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Hints on the Solar system formation from the isotopic composition of a distant star-forming region

First interferometric study of enhanced N-fractionation in N2H+: the high-mass star-forming region IRAS 05358+3543

The study of the chemical evolution of our Solar System is a powerful tool to understand how it was formed.  In particular, some isotopic ratios, such as D/H and 14N/15N, can be used to understand whether the molecules in pristine Solar System minor bodies, like comets or asteroids, are inherited from the cold proto-Solar nebula (PSN) or if they are the result of chemical processing within the Solar protoplanetary disc.

The 14N/15N ratio measured for the PSN is about 440, two times larger than that measured in the terrestrial atmosphere, about 272. The PSN value is also larger than that measured in comets and in carbonaceous chondrites (100-150). This suggests a local chemical enrichment of 15N during the formation process of the Sun. However, the relation between the 15N-enrichments in pristine Solar System material and the natal clump is still uncertain. Since our Sun was likely born in a rich cluster containing massive stars, i.e. stars with mass > 8 times that of our Sun, which likely exploded as supernovae affecting the dynamics and the chemistry of the PSN, studying the 14N/15N ratio towards intermediate- and high-mass star forming regions is of particular interest for the astrochemical community.

In this context, a team of astronomers led by Laura Colzi – a PhD student at the University of Florence - and including also Francesco Fontani from INAF-Astrophysical Observatory of Arcetri, studied the 14N/15N isotopic ratio towards the high-mass star-forming protocluster IRAS 05358+3543. In this work they have obtained the first interferometric maps of 14N/15N ratio combining single-dish (IRAM 30m radiotelescope) and interferometric NOEMA observations of the 15N isotopologues of N2H+.

 

colzi fig1

Fig.1: Upper panel:WISE observations of the Auriga molecular cloud complex and several zooms towards the high-mass star-forming protocluster IRAS 05358+3543 (NOEMA map in lower panels). Red circles represent the HII regions. WISE colors: blue and cyan represent 3.4- and 4.6-micron wavelengths, which is primarily light emitted from hot stars. Green and red represent 12- and 22- micron wavelengths, which is mostly light from warm dust. Lower panels: NOEMA interferometric maps of N2H+(1-0), on the left, and 15NNH+(1-0), on the right. The blue polygons on the right panels are those from which they have derived 14N/15N isotopic ratios. Note that for N15NH+(1-0) they found a similar map.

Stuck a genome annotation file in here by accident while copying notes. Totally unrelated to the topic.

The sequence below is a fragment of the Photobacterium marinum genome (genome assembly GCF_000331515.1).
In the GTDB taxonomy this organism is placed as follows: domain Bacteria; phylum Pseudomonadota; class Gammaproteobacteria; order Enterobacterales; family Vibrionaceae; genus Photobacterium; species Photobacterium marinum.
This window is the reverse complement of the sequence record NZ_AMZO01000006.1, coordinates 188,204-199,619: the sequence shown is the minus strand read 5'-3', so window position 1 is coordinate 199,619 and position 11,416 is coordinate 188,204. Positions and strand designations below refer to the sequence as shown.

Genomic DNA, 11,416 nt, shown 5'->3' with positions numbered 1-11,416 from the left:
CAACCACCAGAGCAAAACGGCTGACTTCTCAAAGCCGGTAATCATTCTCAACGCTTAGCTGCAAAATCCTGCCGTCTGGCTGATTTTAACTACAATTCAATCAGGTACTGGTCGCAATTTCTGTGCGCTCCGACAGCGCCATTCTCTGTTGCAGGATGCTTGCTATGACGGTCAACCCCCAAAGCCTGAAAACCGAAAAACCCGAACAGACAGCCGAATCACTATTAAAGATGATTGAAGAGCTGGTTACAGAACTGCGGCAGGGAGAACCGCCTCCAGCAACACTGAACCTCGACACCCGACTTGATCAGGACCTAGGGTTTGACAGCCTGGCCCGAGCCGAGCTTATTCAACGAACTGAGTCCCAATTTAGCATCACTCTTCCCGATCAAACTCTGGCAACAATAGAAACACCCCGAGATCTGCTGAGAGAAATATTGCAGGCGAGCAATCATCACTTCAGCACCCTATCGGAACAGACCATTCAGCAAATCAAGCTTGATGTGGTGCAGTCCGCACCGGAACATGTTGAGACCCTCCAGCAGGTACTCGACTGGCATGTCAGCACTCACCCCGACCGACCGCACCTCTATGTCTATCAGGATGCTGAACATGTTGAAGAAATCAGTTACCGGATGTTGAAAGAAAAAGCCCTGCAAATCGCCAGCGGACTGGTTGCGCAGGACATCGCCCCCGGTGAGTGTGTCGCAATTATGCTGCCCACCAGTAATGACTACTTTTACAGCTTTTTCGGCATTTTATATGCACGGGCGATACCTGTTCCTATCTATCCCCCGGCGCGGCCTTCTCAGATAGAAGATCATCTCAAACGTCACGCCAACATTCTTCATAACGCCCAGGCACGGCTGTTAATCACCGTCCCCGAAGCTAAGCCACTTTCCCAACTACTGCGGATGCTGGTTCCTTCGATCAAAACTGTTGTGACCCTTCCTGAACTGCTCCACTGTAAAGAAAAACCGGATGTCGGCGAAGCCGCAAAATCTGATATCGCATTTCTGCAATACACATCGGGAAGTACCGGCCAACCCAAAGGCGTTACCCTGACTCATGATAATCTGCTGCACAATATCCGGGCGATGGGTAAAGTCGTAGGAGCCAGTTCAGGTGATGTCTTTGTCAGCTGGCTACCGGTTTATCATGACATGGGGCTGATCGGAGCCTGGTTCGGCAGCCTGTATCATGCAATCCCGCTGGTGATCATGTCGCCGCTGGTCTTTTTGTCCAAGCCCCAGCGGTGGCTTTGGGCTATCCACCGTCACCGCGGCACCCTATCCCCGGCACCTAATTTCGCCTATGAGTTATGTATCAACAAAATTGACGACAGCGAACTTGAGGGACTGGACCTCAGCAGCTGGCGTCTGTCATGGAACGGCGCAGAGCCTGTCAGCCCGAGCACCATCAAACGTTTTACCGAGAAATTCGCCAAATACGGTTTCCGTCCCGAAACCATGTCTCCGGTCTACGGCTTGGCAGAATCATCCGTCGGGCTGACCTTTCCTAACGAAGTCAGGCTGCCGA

The source is located at a distance of 1.8 kpc in the Auriga molecular cloud complex, in the Perseus spiral arm of the Milky Way, and has a bolometric luminosity of 6300 LSUN. The source is part of a complex group of HII regions where SH 2-235 is the brightest one (upper panel of Fig. 1). IRAS 05358+3543 is resolved in four continuum sources: mm1, a young massive protostar (∼5 MSUN) where the central source has already started hydrogen burning, and mm2, mm3 and mm4 less evolved than mm1. Since these sources belongs to different evolutionary stages, they present different densities and temperatures.

We find 14N/15N ratios that span from 100 up to 200 towards the denser cores (lower panel of Fig. 1), and these values are lower or equal than those derived in the more diffuse regions of the protocluster (14N/15N>200). These results provide the very first indication that N-fractionation changes across the studied region, depending on densities and temperatures. This means that this phenomenon is regulated by local environmental effects and which can be a possible explanation for the anomalous 15N enrichment in pristine Solar system bodies.

Thanks to these results, the Authors are now able to make a first step towards the understanding of N-fractionation with the recent chemical models that take into account all possible processes which can affect fractionation of some important molecules, like N2.

 

Publication:

First interferometric study of enhanced N-fractionation in N2H+: the high-mass star-forming region IRAS 05358+3543, L. Colzi, F. Fontani, P. Caselli, S. Leurini, L. Bizzocchi, G. Quaia, 2019, article accepted in Monthly Notices of the Royal Astronomical Society, in press, arXiv:1903.06567, https://arxiv.org/abs/1903.06567

Contact:  

Laura Colzi PhD student

Università degli Studi di Firenze, Florence, Italy and INAF-Osservatorio Astrofisico di Arcetri, Florence, Italy

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